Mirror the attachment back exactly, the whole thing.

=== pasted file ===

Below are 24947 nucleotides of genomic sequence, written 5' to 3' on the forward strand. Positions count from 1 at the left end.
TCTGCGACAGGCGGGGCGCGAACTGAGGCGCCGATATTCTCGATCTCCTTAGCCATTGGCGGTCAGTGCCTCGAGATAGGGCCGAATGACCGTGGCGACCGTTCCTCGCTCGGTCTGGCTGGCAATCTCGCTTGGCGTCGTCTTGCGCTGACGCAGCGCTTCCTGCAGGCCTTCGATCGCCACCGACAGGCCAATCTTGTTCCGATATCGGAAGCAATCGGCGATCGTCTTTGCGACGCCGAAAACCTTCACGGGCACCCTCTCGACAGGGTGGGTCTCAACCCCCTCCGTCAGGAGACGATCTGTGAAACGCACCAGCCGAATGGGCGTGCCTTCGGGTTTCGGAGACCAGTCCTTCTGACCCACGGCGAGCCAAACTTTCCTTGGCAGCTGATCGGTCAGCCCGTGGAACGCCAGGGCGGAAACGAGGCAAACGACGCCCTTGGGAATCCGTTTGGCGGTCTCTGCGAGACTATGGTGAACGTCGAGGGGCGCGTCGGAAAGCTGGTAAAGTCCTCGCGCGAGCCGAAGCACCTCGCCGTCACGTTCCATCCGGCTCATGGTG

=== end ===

Below are 24947 nucleotides of genomic sequence, written 5' to 3' on the forward strand. Positions count from 1 at the left end.
TCTGCGACAGGCGGGGCGCGAACTGAGGCGCCGATATTCTCGATCTCCTTAGCCATTGGCGGTCAGTGCCTCGAGATAGGGCCGAATGACCGTGGCGACCGTTCCTCGCTCGGTCTGGCTGGCAATCTCGCTTGGCGTCGTCTTGCGCTGACGCAGCGCTTCCTGCAGGCCTTCGATCGCCACCGACAGGCCAATCTTGTTCCGATATCGGAAGCAATCGGCGATCGTCTTTGCGACGCCGAAAACCTTCACGGGCACCCTCTCGACAGGGTGGGTCTCAACCCCCTCCGTCAGGAGACGATCTGTGAAACGCACCAGCCGAATGGGCGTGCCTTCGGGTTTCGGAGACCAGTCCTTCTGACCCACGGCGAGCCAAACTTTCCTTGGCAGCTGATCGGTCAGCCCGTGGAACGCCAGGGCGGAAACGAGGCAAACGACGCCCTTGGGAATCCGTTTGGCGGTCTCTGCGAGACTATGGTGAACGTCGAGGGGCGCGTCGGAAAGCTGGTAAAGTCCTCGCGCGAGCCGAAGCACCTCGCCGTCACGTTCCATCCGGCTCATGGTG